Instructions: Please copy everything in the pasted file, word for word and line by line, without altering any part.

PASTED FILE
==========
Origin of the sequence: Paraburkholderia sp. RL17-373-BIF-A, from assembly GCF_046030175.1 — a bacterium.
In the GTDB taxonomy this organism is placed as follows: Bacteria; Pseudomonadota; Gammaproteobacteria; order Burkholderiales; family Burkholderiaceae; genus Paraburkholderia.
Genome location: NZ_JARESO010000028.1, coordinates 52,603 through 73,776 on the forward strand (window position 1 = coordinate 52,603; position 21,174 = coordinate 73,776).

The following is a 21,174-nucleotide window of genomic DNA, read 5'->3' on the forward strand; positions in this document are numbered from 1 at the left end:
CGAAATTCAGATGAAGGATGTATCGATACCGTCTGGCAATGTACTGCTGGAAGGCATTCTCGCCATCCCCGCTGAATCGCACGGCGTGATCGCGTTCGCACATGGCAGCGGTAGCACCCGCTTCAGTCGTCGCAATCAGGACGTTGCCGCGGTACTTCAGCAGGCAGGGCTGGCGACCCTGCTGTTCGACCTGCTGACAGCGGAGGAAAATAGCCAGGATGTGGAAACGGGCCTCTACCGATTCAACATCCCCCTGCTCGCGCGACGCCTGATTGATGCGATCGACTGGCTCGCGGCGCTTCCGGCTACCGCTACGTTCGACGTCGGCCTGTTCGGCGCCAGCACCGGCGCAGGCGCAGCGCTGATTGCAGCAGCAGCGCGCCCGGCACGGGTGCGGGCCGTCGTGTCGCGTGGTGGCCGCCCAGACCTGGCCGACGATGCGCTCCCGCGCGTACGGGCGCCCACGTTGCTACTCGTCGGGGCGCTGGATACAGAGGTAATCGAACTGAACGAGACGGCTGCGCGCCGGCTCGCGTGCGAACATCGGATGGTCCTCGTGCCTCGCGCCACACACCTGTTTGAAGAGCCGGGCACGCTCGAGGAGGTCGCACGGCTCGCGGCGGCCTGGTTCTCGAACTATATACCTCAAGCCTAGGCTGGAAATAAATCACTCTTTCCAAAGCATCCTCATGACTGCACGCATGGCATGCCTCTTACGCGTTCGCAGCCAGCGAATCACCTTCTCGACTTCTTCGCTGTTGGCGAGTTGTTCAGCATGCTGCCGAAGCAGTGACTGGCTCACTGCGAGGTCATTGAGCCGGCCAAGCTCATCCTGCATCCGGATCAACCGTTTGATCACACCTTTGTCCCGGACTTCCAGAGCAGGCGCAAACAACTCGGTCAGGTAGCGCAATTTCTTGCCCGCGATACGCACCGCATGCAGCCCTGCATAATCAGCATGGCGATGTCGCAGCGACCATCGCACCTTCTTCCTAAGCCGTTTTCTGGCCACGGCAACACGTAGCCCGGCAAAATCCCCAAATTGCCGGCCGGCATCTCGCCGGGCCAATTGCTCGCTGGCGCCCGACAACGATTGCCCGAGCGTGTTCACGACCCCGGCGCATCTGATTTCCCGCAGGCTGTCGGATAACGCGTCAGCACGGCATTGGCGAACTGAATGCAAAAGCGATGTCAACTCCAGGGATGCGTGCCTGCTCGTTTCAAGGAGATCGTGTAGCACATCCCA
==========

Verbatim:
Origin of the sequence: Paraburkholderia sp. RL17-373-BIF-A, from assembly GCF_046030175.1 — a bacterium.
In the GTDB taxonomy this organism is placed as follows: Bacteria; Pseudomonadota; Gammaproteobacteria; order Burkholderiales; family Burkholderiaceae; genus Paraburkholderia.
Genome location: NZ_JARESO010000028.1, coordinates 52,603 through 73,776 on the forward strand (window position 1 = coordinate 52,603; position 21,174 = coordinate 73,776).

The following is a 21,174-nucleotide window of genomic DNA, read 5'->3' on the forward strand; positions in this document are numbered from 1 at the left end:
CGAAATTCAGATGAAGGATGTATCGATACCGTCTGGCAATGTACTGCTGGAAGGCATTCTCGCCATCCCCGCTGAATCGCACGGCGTGATCGCGTTCGCACATGGCAGCGGTAGCACCCGCTTCAGTCGTCGCAATCAGGACGTTGCCGCGGTACTTCAGCAGGCAGGGCTGGCGACCCTGCTGTTCGACCTGCTGACAGCGGAGGAAAATAGCCAGGATGTGGAAACGGGCCTCTACCGATTCAACATCCCCCTGCTCGCGCGACGCCTGATTGATGCGATCGACTGGCTCGCGGCGCTTCCGGCTACCGCTACGTTCGACGTCGGCCTGTTCGGCGCCAGCACCGGCGCAGGCGCAGCGCTGATTGCAGCAGCAGCGCGCCCGGCACGGGTGCGGGCCGTCGTGTCGCGTGGTGGCCGCCCAGACCTGGCCGACGATGCGCTCCCGCGCGTACGGGCGCCCACGTTGCTACTCGTCGGGGCGCTGGATACAGAGGTAATCGAACTGAACGAGACGGCTGCGCGCCGGCTCGCGTGCGAACATCGGATGGTCCTCGTGCCTCGCGCCACACACCTGTTTGAAGAGCCGGGCACGCTCGAGGAGGTCGCACGGCTCGCGGCGGCCTGGTTCTCGAACTATATACCTCAAGCCTAGGCTGGAAATAAATCACTCTTTCCAAAGCATCCTCATGACTGCACGCATGGCATGCCTCTTACGCGTTCGCAGCCAGCGAATCACCTTCTCGACTTCTTCGCTGTTGGCGAGTTGTTCAGCATGCTGCCGAAGCAGTGACTGGCTCACTGCGAGGTCATTGAGCCGGCCAAGCTCATCCTGCATCCGGATCAACCGTTTGATCACACCTTTGTCCCGGACTTCCAGAGCAGGCGCAAACAACTCGGTCAGGTAGCGCAATTTCTTGCCCGCGATACGCACCGCATGCAGCCCTGCATAATCAGCATGGCGATGTCGCAGCGACCATCGCACCTTCTTCCTAAGCCGTTTTCTGGCCACGGCAACACGTAGCCCGGCAAAATCCCCAAATTGCCGGCCGGCATCTCGCCGGGCCAATTGCTCGCTGGCGCCCGACAACGATTGCCCGAGCGTGTTCACGACCCCGGCGCATCTGATTTCCCGCAGGCTGTCGGATAACGCGTCAGCACGGCATTGGCGAACTGAATGCAAAAGCGATGTCAACTCCAGGGATGCGTGCCTGCTCGTTTCAAGGAGATCGTGTAGCACATCCCA